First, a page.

I nearly lost Rors yesterday. And I didn’t handle it well. She’s completely fine, before you spend any time worrying for her. She’s asleep in her big girl bed. Its her second sleep in it and I’m very proud of her. But that’s beside the point.
It had not been a good morning. Rori is snuffly, cranky and generally testing the boundaries as only a nearly-two-year-old can do. By the time we left for our mums and bubs exercise class at PCYC at 9, I had called some adults just to hear the voices of people who were not torturing me.
It was on the way back from PCYC, as we drove in light rain down Baroona Rd, that a huge white Audi SUV came out of a side street at speed. She neither slowed down, nor indicated as she barrelled straight out. If I had not swerved violently, she would have hit us exactly on Rori’s door. I was paying attention, and I knew that there was no car coming toward us in the other direction for me to hit as I accelerated and pulled the wheel down hard to the right. But I’m not always paying that kind of attention, if I’m honest. Sometimes, I’m giving Rori back the dummy she just dropped, or searching in her backpack for ‘more snack’, or ‘some food, mumma’. I would have been half a second late taking evasive action. But I did evade, and all Rori got was a fright.
Here comes the bit I’m not proud of. I’m a little scared of what I’m capable of.
In fear, in shock and in truly spectacular bad judgement, I followed that white Audi. I had to change direction to do it, I took multiple turns as she tried to shake me. We weren’t speeding, but I was clearly in pursuit. I was saying to Rori “we’re ok. You ok, bubba? We’re ok” more times than was necessary as she reacted to the jolt from the swerve and keyed into my stress levels. I didn’t have a plan. I didn’t even know who I was following. I guessed from the car and the lack of speed when she tried to evade me that it was a woman. But I could have been wrong, and put Rori in more danger than she was when we were nearly hit. She pulled over after a few minutes and I opened my door and stood with one foot on the road. I had no intention of attacking her, but she didn’t know that. I didn’t yell. I asked her if she was texting. I asked if she was paying attention. I told her there was a two year old in the car, and I was frightened that she had nearly killed her.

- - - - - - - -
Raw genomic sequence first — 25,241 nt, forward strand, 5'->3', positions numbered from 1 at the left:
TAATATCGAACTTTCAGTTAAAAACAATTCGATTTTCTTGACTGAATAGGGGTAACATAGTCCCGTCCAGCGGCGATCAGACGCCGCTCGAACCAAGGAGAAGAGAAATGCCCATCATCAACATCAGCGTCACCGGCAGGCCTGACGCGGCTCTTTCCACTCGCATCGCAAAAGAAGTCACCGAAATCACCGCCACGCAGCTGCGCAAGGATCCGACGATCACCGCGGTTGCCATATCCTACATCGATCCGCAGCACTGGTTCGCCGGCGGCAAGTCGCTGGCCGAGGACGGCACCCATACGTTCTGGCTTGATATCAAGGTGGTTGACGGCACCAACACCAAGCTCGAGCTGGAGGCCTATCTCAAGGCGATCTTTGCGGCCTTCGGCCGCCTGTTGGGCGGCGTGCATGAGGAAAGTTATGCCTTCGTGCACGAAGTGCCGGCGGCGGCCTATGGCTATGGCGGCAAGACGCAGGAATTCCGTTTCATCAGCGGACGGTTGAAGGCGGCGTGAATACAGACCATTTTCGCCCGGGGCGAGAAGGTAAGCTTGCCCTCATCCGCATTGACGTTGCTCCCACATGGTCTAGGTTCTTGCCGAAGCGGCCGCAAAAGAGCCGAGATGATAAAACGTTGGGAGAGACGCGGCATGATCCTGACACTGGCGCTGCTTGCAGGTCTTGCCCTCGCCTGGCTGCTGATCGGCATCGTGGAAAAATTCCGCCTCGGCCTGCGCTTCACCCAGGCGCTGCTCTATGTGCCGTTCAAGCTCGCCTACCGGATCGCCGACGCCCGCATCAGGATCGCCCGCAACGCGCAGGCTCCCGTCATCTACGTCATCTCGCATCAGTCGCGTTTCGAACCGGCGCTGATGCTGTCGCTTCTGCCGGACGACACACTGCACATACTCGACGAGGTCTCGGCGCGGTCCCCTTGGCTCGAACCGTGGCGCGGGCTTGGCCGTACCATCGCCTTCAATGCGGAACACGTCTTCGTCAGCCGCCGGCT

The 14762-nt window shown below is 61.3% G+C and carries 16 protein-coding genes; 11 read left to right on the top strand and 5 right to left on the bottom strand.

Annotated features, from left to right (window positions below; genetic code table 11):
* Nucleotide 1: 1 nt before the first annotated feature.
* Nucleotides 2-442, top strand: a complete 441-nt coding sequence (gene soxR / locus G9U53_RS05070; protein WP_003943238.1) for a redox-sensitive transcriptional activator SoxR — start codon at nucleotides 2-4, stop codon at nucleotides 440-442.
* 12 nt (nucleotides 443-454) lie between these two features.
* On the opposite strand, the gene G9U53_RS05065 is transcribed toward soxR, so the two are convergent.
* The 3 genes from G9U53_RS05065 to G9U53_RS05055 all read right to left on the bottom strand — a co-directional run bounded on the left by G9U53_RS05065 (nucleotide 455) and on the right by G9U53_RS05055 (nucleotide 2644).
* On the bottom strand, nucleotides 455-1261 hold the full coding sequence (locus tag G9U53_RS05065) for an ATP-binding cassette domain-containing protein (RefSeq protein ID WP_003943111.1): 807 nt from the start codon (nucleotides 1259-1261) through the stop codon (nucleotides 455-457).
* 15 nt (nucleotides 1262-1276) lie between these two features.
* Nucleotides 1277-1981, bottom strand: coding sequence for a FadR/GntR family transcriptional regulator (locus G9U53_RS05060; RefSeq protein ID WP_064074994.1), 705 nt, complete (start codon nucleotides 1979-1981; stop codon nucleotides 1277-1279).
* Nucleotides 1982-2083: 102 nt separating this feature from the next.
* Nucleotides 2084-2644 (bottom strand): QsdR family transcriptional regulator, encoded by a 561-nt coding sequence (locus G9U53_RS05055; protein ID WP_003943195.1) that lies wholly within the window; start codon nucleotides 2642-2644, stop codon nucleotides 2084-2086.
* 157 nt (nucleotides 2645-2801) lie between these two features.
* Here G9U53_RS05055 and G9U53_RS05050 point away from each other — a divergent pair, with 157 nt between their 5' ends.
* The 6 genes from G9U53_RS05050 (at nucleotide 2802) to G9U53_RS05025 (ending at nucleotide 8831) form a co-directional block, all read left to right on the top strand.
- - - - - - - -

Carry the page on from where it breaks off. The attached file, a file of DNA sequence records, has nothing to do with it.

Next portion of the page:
She said sorry. She was clearly frightened. I would have been too. We’ve all made mistakes. And we don’t expect these mistakes to follow us in a black car with heavy tinting, possibly driven by someone who means violence. Maybe she didn’t know that I was a frightened mum. Maybe she thought she was about to be hit. I’m ashamed that I made another person feel like that. Maybe she’s telling her story to her friends, and maybe she’ll hear about this blog one day. I hope so. If she does, tell her I’m sorry.
For my part, it really does put a rough morning with a trying toddler in perspective. I can’t say I won’t get stressed when she tests me again. And of course she will. Its how they grow. But I’m thankful she’s here to test me.